Is the function of the Appendix revealed?
Appendix is notorious for its inflammation (appendicitis). In order to prevent the spreading of inflammation across the abdominal cavity, inflamed appendix is usually surgically removed.
Appendix (Appendix vermiformis) is an offshoot of the colon, or more precisely, of the cecum. It can be 5 mm to 30 cm long. Cecum is located directly in the continuation of the small intestine.
It is an established opinion that appendix is a vestigial organ with no function. The belief that appendix has no function dates back to Charles Darwin, who thought that it was a throwback (unexpected detection of some physical characteristics of ancestors in descendants, which direct ancestors did not have or that were not observed).
Over time, scientists have developed assumptions that appendix actually has a function in the body and is used for the storage of “good” intestinal bacteria. Recent research by Dr. Heather F. Smith from Midwestern University in Arizona confirms this theory. Dr. Smith and her team studied the appendix in 533 species of mammals. In this research they studied whether certain species had an appendix, its size, gastrointestinal signs, environmental variables and eating habits. The collected data were entered into the phylogenetic tree, and analysis performed to study how appendix developed through the evolution of mammals and why some species have an appendix, while some do not. They found that appendix evolved independently 29 times in several separate lineages of mammals, and that it disappeared only 12 times after it has developed.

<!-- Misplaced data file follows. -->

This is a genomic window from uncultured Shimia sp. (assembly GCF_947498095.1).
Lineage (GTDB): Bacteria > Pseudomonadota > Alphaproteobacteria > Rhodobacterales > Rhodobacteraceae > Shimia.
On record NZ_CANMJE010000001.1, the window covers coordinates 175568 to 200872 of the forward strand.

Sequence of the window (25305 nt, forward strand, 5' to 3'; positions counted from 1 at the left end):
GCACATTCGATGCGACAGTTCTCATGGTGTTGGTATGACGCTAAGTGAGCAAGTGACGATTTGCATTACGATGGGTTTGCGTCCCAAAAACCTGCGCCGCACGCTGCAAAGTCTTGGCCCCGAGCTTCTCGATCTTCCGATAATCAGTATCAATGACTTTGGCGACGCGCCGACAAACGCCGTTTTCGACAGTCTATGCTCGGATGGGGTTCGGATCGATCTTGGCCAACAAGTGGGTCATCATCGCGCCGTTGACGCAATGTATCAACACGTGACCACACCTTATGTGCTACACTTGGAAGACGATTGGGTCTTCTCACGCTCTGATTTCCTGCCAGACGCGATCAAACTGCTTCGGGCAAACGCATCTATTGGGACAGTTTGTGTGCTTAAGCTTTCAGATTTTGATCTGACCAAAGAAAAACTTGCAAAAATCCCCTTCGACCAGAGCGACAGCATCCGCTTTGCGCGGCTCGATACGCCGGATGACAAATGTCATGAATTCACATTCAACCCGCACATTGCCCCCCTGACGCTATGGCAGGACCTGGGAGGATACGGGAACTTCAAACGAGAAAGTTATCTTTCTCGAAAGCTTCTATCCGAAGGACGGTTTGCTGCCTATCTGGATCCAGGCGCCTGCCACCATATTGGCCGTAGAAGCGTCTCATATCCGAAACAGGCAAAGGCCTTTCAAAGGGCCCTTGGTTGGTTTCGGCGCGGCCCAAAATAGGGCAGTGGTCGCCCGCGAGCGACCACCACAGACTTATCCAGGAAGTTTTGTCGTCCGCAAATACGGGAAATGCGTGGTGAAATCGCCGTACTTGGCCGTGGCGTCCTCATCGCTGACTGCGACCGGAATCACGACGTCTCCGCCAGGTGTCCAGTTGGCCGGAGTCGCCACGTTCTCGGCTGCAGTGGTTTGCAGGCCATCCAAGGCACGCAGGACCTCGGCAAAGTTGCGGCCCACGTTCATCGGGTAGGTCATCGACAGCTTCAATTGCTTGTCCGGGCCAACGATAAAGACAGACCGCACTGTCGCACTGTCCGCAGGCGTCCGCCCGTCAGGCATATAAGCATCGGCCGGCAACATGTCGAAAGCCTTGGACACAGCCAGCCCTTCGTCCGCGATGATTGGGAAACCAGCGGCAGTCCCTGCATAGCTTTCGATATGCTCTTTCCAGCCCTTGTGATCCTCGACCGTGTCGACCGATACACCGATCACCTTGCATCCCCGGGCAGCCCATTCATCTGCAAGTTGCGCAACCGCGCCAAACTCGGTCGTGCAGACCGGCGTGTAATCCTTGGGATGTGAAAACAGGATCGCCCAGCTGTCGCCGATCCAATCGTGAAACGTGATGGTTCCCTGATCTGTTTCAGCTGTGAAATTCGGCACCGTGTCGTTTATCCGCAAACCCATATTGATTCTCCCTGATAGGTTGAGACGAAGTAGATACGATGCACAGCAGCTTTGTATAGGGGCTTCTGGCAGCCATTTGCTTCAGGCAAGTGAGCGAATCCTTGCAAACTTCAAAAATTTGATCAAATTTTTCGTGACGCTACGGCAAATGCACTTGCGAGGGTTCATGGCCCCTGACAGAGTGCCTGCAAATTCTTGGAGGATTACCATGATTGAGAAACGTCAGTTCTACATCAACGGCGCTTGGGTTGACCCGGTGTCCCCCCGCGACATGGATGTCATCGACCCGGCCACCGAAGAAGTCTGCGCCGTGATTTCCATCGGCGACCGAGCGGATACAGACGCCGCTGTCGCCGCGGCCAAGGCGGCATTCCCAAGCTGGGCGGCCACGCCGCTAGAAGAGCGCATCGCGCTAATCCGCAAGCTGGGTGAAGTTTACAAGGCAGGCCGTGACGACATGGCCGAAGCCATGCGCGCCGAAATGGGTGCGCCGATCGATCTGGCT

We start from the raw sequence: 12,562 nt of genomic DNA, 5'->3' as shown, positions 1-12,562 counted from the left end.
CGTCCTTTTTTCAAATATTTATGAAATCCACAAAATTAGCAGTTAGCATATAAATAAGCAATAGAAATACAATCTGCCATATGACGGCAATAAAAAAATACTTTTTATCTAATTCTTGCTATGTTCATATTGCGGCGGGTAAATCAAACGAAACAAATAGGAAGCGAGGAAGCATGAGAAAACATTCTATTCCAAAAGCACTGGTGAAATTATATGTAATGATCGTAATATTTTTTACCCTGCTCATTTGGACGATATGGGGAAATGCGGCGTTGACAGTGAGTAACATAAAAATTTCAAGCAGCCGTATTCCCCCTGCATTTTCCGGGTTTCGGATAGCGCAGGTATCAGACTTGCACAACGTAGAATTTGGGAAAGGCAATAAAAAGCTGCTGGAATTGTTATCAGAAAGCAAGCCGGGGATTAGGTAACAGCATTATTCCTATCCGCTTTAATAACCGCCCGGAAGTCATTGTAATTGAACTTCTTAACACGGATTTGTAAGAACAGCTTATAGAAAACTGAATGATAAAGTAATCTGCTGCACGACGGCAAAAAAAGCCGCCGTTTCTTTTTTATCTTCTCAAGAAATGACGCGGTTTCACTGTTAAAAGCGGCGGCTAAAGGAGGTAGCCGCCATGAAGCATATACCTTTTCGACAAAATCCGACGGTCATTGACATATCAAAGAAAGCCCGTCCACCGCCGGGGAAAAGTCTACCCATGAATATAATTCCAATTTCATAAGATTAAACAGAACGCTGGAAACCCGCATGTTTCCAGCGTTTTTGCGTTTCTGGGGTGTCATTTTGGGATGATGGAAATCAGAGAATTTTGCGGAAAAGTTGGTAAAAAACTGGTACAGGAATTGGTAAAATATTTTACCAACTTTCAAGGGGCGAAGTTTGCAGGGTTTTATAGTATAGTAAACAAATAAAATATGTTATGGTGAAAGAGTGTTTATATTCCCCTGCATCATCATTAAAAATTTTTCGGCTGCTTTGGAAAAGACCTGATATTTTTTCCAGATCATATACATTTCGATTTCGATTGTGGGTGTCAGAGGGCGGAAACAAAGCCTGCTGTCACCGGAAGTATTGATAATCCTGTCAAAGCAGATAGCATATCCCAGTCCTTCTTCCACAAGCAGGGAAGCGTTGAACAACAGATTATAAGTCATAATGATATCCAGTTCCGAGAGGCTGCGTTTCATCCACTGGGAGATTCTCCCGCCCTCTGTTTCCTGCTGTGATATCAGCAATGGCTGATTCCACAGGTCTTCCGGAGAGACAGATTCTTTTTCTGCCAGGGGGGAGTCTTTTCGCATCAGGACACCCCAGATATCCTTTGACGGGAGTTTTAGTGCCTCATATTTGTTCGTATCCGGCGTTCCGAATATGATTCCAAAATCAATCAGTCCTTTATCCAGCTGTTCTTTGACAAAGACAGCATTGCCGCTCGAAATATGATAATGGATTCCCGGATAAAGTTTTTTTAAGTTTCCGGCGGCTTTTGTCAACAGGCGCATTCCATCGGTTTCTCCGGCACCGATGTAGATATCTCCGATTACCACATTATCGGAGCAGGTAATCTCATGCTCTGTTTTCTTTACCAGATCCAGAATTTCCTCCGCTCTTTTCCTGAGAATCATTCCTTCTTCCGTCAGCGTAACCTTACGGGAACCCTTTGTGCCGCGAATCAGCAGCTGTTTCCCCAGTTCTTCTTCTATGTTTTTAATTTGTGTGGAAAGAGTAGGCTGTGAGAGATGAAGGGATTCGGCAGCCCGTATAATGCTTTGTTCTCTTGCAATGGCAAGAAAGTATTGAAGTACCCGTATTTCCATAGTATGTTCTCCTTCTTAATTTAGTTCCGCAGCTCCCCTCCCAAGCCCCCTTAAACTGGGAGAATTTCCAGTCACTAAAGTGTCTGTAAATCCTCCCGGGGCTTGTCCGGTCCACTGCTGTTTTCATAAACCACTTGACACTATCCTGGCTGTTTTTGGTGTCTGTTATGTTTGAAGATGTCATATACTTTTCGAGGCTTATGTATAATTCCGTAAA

Appendix is more likely to be found in species who have tapered or spiral shaped colon, than in the species in which the colon is of the circular or cylindrical shape. They also found that the appendix had not developed independently, but as a part of the larger system which consists of the colon and the appendix. According to scientists this is compelling arguments that appendix has a function and is not a dispensable organ.
Subsequent studies in different species have shown that species which have an appendix, also have a higher concentration of innate lymphoid cells or lymphocytes, which have an important immunological role and help in the production of “good” intestinal bacteria. The above mentioned scientific research confirms that appendix is a secondary organ of the immune system, that it has an important role in storing of the “good” intestinal bacteria, and that it helps in restoring intestinal flora after some intestinal diseases, such as dysentery and cholera.
Many people live today without appendix which was surgically removed due to appendicitis. A logical question can be raised after these new scientific findings, as to whether their immune system is being compromised. Dr. Smith says that people whose appendix was surgically removed should not worry, because they may only take slightly longer to recover from the infection.